Badgers top Rangers in exhibition hoops

Wisconsin puts depth and size on display in 81-42 win

MADISON—Bo Ryan got what he wanted Wednesday night. UW-Parkside played with energy and ran its system from start to finish, giving Wisconsin a quality look for 40 minutes of basketball.

The Badgers won handily, 81-42, but the game provided them with plenty of lessons as they move forward towards their Nov. 20 opener with Pennsylvania.

"You can't look at the score to see exactly what that game means to us," Ryan said. "When you try to handle those screens and handle their action, and then think about some of these teams that we played [in exhibitions] where it was a lot of one-on-one stuff."

All 13 players who suited up played, 11 scored, and 12 were involved in the rotation from the opening tip, receiving between 11 and 22 minutes.

Wisconsin played an up-tempo style, with a full-court press throughout, though not always intensely pressuring the Rangers.

"I know why Coach Ryan is going to go to a little more pressure because he has so many guys that can come in and give them quality minutes and they are just going to wear down people," Parkside coach Luke Reigel said.

Within five minutes, 11 Badgers had entered the game, and a dozen had touched the floor just a minute later.

Walk-on Tanner Bronson, the 13th UW entrant, played the final 4:31 of the game and hit a three-pointer with 1:32 left to put Wisconsin ahead 80-39, much to the pleasure of the Kohl Center crowd.

Alando Tucker, playing in his first game since taking a medical redshirt last season, paced UW with 14 points on 6 of 13 shooting. He was very active around the basket, pulling down 10 rebounds, five offensive, in 19 minutes. Tucker had nine points and nine rebounds in 12 first-half minutes.

As expected Tucker joined Mike Wilkinson, Andreas Helmigk, Clayton Hanson and Kammron Taylor in the starting lineup. Wilkinson carded a double-double 13 points and 10 rebounds to go with four steals in 20 minutes. Hanson also had four steals but was scoreless in a team-high 22 minutes.

Redshirt freshman center Brian Butch provided a spark off the bench, with 13 points and four rebounds in 15 minutes. The first time he touched the ball, he made a back-to-the-basket move in the post and connected on a half hook, drawing a foul in the process. He missed the free-throw but finished 4 of 5 from the line and 4 of 5 from the field.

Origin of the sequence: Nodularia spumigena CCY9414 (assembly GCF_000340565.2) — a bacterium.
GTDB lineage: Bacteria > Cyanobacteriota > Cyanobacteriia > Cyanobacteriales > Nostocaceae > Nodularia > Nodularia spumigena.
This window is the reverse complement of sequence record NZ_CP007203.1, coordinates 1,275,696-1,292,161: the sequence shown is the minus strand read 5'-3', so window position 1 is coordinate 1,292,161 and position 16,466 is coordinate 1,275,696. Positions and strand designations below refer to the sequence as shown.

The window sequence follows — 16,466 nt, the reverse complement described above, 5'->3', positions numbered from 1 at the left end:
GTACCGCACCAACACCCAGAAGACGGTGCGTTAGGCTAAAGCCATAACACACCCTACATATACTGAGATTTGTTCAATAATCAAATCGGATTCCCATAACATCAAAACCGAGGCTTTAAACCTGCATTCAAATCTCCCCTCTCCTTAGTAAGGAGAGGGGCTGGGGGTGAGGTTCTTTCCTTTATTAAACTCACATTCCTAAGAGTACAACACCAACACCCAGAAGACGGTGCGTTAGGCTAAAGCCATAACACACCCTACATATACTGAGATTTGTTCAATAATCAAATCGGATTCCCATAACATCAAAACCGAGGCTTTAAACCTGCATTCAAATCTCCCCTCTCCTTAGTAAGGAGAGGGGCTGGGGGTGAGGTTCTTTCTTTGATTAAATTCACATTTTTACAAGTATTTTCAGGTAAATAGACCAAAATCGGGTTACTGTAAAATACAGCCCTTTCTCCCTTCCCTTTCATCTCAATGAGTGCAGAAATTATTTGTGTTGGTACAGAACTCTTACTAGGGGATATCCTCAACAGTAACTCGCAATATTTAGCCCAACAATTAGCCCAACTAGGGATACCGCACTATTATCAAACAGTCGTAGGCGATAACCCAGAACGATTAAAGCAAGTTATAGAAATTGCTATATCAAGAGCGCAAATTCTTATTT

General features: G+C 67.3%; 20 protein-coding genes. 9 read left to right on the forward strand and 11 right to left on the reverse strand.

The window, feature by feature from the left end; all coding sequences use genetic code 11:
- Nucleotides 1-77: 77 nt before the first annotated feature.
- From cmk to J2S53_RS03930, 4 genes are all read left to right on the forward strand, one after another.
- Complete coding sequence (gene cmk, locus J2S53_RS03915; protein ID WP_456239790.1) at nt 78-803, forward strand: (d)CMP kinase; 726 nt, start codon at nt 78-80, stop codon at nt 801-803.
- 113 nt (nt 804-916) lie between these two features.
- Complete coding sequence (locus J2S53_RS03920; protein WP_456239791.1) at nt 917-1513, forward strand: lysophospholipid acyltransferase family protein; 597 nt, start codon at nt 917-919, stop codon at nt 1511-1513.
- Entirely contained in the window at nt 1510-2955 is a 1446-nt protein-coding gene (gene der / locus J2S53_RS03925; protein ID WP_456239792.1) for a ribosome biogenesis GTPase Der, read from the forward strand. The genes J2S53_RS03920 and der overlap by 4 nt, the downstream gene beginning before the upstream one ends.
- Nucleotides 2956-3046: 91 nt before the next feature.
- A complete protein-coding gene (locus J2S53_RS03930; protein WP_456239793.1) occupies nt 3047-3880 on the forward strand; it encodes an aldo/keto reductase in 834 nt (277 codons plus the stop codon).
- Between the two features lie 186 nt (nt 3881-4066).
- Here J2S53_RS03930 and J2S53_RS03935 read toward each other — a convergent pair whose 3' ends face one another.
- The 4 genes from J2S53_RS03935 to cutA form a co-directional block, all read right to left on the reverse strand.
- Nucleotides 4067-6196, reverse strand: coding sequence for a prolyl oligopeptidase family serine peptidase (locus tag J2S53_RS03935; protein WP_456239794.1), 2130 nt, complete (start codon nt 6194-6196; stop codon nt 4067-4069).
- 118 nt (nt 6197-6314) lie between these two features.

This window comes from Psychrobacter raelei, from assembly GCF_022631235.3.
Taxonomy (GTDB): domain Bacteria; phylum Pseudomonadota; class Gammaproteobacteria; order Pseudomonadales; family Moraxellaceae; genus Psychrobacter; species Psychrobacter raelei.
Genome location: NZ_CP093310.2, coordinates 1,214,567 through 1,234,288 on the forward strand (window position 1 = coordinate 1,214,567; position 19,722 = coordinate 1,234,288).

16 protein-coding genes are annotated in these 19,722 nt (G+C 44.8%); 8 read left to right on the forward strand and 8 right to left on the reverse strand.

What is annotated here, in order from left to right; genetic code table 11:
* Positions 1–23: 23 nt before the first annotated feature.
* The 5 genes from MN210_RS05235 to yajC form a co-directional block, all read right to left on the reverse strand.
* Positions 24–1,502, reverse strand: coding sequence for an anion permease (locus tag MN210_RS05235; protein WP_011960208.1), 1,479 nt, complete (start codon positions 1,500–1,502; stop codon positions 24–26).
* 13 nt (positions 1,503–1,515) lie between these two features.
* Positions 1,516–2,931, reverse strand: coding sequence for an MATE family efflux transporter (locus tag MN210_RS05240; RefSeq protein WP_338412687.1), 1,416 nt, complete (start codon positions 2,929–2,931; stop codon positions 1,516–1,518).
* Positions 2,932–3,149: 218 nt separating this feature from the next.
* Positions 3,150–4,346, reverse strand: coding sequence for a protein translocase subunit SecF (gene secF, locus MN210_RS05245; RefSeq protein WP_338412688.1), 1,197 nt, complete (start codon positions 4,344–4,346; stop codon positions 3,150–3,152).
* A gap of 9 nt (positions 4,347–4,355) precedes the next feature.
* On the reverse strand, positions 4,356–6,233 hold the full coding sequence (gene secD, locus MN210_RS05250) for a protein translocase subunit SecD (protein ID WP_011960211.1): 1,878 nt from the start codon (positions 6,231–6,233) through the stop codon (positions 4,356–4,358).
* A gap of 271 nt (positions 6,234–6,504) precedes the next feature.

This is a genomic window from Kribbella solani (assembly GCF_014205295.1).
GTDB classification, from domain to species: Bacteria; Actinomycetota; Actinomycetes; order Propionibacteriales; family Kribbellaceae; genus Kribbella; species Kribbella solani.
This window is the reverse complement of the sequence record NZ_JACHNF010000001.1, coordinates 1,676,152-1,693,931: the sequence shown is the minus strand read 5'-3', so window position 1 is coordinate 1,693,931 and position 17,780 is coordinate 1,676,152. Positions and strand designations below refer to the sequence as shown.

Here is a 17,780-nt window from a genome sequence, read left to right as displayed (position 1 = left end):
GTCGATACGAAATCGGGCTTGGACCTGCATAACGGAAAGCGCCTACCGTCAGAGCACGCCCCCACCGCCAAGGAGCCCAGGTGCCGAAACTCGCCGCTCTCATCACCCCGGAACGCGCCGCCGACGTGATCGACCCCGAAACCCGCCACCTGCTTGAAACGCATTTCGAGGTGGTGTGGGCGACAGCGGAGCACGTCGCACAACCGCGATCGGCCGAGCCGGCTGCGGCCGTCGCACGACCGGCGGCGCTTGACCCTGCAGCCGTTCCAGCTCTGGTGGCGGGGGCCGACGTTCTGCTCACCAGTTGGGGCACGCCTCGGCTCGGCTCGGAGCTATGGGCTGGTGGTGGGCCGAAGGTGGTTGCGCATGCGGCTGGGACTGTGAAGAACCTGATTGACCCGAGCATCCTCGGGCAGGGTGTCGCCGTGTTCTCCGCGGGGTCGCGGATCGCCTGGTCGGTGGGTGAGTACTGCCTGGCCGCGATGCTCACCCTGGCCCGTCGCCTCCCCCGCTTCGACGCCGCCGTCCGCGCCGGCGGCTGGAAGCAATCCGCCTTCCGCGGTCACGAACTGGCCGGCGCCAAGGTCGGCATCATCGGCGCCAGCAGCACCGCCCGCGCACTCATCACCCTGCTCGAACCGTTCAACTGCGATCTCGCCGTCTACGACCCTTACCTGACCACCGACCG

In a bit of a surprise, freshman DeAaron Williams did not suit up and may still redshirt.

"He works so hard in practice and as we know there are some tools there," Ryan said. "It is just the refining and with five seniors; there are some things that always go into what a guy feels about whether or not he's comfortable. I'll give him the time."

Williams' classmates Michael Flowers and Greg Stiemsma did play, however. Stiemsma had four points, seven rebounds and two blocks in 16 minutes, while Flowers had zero points, two assists and two turnovers in 14 minutes.

"They did fine… it's early yet," Ryan said. "The effort was there."

Parkside held a 4-3 lead a minute-and-a-half into the game and trailed just 12-10 with 12 minutes left in the first half.

Wisconsin took advantage of a nine-minute Parkside scoring drought, however, to pull ahead 28-10, 5:38 before halftime.

The Badgers depth and size took over as the game progressed. With no player taller than 6-foot-9, Parkside struggled to matchup with a Wisconsin squad that at times had four players 6-8 or taller on the court together.

Starting point guard Kammron Taylor had just one assist, but the Badgers totaled 19, led by Zach Morley's five. Wisconsin was successful throughout the game with a variety of high-low looks.

"We were hanging around and hanging around and then they went to the high-low where they cleared out the right side and were going over the top," Reigel said. "You can just see how they're drilled day after day. If you front and you don't have the proper technique, they are going to destroy you."

Wisconsin's pressure resulted in a handful of turnovers, helping the Badgers score 20 points off 19 Ranger miscues.

Teaching moments abound

The Rangers may have been outmatched and out-muscled, but they kept setting screens and hustling on defense throughout the game.

"We knew we'd see a lot of screens," Ryan said. "That's why you play these types of teams, meaning teams that have run an offense. There were some things that showed, where we didn't handle certain screens the way we are going to have to on chases, on certain staggers."

While Wisconsin's post players enjoyed significant success, the game was not without blemish. Ranger forward Kevin Boutelle scored eight points in the first half, six in the lane against Stiemsma.

"Parkside did a great job of rotating and keeping guys from getting easy baskets," Ryan said. "We had to battle for everything inside, even though we were bigger. If we brought the ball down a little bit it was going to disappear.

"Our bigs got a chance to have to move their feet because they played against guys that were a little quicker."

Recruiting class announcement delayed

Wisconsin did not announce its 2005 recruiting class Wednesday, the first day of the national early signing period, which concludes Nov. 17. Ryan stated following the Badgers' exhibition game that all of the team's signed letters of intent had not yet been returned.

"Tomorrow will be our release on the guys," Ryan said.

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